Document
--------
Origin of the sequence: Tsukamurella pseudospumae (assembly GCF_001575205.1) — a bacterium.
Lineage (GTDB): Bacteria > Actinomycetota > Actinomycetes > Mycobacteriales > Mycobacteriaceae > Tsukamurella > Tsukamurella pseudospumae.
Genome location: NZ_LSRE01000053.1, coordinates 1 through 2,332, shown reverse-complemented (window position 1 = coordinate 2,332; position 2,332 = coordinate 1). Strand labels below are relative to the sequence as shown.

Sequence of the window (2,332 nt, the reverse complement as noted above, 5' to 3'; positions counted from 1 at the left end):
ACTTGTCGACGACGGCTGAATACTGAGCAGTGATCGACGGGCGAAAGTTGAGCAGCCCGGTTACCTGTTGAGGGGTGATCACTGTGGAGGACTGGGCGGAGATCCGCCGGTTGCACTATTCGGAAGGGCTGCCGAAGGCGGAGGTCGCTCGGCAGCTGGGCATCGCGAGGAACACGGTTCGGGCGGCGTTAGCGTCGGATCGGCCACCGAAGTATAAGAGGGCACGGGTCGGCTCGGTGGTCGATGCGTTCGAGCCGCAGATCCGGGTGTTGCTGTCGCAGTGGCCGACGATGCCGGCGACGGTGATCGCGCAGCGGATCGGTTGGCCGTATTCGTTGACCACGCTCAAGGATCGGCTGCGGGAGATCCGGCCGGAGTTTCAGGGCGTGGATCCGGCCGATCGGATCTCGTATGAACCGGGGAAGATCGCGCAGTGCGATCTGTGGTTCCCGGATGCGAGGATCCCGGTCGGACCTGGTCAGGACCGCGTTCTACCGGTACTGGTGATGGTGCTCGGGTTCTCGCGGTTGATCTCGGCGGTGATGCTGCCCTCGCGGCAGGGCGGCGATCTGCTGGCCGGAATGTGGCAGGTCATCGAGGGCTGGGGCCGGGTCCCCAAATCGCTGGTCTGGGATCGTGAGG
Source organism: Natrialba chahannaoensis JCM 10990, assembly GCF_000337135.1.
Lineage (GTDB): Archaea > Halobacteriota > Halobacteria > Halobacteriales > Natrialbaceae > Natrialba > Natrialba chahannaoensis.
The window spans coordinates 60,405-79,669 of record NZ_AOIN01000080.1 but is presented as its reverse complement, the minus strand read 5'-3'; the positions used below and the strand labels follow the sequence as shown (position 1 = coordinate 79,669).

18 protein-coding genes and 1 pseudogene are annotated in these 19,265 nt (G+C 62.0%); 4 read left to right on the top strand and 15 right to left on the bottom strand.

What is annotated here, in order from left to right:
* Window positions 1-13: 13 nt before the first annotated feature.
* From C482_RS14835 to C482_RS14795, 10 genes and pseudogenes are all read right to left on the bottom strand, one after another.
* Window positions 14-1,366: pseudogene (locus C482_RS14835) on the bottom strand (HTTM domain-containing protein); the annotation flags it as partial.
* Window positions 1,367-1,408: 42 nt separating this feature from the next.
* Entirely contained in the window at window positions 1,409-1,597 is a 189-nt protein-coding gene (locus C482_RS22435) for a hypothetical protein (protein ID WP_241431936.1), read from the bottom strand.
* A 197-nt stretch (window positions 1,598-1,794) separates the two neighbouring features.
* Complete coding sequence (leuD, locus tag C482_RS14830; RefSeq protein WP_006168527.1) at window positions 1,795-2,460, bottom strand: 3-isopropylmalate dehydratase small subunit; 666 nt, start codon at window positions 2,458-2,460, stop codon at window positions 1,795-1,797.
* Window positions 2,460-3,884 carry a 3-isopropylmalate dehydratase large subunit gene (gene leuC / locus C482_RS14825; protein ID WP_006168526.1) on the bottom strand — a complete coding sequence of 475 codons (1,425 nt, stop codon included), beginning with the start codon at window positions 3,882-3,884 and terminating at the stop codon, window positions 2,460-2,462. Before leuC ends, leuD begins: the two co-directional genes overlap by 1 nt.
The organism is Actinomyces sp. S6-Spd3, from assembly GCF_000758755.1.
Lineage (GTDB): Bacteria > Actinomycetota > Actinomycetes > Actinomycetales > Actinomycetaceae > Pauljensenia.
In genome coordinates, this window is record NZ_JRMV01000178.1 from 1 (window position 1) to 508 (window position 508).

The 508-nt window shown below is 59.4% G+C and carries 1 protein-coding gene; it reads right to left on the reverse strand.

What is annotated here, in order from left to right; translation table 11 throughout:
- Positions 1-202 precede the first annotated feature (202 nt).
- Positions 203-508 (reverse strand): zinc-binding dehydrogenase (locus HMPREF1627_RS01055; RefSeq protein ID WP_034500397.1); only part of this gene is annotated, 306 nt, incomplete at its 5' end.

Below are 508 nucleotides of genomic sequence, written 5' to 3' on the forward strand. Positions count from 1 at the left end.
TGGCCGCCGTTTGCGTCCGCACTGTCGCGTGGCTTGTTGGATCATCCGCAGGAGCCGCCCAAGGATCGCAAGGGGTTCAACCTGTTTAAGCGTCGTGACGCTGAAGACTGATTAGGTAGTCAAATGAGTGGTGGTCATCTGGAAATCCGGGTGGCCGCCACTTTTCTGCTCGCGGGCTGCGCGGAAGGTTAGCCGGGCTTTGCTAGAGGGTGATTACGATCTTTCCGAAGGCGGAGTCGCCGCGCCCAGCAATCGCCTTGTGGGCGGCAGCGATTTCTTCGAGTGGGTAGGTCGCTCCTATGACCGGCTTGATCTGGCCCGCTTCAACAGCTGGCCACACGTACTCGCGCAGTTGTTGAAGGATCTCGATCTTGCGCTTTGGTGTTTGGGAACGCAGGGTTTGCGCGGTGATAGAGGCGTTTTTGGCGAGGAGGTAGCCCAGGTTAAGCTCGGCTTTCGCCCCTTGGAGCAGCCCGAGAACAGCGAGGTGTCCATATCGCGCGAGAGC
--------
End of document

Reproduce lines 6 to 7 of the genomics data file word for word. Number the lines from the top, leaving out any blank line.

Source organism: Natrialba chahannaoensis JCM 10990, assembly GCF_000337135.1.
Lineage (GTDB): Archaea > Halobacteriota > Halobacteria > Halobacteriales > Natrialbaceae > Natrialba > Natrialba chahannaoensis.